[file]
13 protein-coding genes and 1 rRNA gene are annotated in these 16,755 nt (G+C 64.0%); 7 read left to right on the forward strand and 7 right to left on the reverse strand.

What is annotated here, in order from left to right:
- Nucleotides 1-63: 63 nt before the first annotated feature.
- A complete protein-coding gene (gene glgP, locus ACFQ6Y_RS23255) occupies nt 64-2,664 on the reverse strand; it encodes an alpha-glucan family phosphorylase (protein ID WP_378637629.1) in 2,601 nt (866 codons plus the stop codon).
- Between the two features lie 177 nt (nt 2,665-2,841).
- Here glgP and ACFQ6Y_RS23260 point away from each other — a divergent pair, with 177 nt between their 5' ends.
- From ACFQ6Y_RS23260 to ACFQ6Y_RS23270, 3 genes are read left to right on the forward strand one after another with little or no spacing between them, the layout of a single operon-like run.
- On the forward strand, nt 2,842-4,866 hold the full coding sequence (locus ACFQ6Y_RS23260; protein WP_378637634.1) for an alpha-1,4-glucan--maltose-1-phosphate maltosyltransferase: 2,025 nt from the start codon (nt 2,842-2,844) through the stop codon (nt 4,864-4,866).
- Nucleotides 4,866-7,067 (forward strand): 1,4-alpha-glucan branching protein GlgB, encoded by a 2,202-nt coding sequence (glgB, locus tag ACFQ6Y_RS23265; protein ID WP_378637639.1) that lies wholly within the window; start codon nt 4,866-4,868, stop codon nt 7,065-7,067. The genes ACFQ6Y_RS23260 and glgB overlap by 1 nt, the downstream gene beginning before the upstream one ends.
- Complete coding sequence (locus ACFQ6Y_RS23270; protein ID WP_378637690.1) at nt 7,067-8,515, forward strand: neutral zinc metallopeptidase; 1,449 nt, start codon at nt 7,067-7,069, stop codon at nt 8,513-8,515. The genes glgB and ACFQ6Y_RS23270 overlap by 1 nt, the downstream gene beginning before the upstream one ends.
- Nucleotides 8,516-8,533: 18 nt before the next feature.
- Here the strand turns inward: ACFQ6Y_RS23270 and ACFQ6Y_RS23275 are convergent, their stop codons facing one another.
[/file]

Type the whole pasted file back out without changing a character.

13 protein-coding genes and 1 rRNA gene are annotated in these 16,755 nt (G+C 64.0%); 7 read left to right on the forward strand and 7 right to left on the reverse strand.

What is annotated here, in order from left to right:
- Nucleotides 1-63: 63 nt before the first annotated feature.
- A complete protein-coding gene (gene glgP, locus ACFQ6Y_RS23255) occupies nt 64-2,664 on the reverse strand; it encodes an alpha-glucan family phosphorylase (protein ID WP_378637629.1) in 2,601 nt (866 codons plus the stop codon).
- Between the two features lie 177 nt (nt 2,665-2,841).
- Here glgP and ACFQ6Y_RS23260 point away from each other — a divergent pair, with 177 nt between their 5' ends.
- From ACFQ6Y_RS23260 to ACFQ6Y_RS23270, 3 genes are read left to right on the forward strand one after another with little or no spacing between them, the layout of a single operon-like run.
- On the forward strand, nt 2,842-4,866 hold the full coding sequence (locus ACFQ6Y_RS23260; protein WP_378637634.1) for an alpha-1,4-glucan--maltose-1-phosphate maltosyltransferase: 2,025 nt from the start codon (nt 2,842-2,844) through the stop codon (nt 4,864-4,866).
- Nucleotides 4,866-7,067 (forward strand): 1,4-alpha-glucan branching protein GlgB, encoded by a 2,202-nt coding sequence (glgB, locus tag ACFQ6Y_RS23265; protein ID WP_378637639.1) that lies wholly within the window; start codon nt 4,866-4,868, stop codon nt 7,065-7,067. The genes ACFQ6Y_RS23260 and glgB overlap by 1 nt, the downstream gene beginning before the upstream one ends.
- Complete coding sequence (locus ACFQ6Y_RS23270; protein ID WP_378637690.1) at nt 7,067-8,515, forward strand: neutral zinc metallopeptidase; 1,449 nt, start codon at nt 7,067-7,069, stop codon at nt 8,513-8,515. The genes glgB and ACFQ6Y_RS23270 overlap by 1 nt, the downstream gene beginning before the upstream one ends.
- Nucleotides 8,516-8,533: 18 nt before the next feature.
- Here the strand turns inward: ACFQ6Y_RS23270 and ACFQ6Y_RS23275 are convergent, their stop codons facing one another.